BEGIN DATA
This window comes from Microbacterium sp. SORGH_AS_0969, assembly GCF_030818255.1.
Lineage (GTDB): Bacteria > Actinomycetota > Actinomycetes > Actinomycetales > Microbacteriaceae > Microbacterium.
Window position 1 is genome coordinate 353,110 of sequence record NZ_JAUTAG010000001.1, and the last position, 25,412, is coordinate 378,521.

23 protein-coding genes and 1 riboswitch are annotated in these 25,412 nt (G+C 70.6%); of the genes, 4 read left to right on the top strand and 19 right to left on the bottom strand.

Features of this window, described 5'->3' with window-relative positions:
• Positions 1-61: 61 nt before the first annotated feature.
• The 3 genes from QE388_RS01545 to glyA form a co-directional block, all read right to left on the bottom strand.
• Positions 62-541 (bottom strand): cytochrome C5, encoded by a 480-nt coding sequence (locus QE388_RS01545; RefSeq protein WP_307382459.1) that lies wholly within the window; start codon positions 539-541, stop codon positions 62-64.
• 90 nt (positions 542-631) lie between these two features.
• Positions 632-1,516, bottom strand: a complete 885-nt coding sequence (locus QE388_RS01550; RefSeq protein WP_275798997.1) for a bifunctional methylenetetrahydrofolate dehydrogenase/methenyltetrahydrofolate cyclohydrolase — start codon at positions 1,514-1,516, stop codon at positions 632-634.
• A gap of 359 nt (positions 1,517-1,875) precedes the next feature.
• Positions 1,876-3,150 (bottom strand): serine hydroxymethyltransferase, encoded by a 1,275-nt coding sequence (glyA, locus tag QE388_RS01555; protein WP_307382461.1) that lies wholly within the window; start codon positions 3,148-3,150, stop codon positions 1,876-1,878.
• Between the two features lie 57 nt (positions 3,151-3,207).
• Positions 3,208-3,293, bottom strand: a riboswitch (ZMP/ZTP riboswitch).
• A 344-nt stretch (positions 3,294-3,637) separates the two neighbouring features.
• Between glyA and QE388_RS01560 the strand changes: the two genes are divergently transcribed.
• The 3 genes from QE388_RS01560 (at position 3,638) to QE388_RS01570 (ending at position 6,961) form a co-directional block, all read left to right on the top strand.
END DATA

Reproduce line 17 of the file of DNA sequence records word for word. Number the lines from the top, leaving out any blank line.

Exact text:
• The 3 genes from QE388_RS01560 (at position 3,638) to QE388_RS01570 (ending at position 6,961) form a co-directional block, all read left to right on the top strand.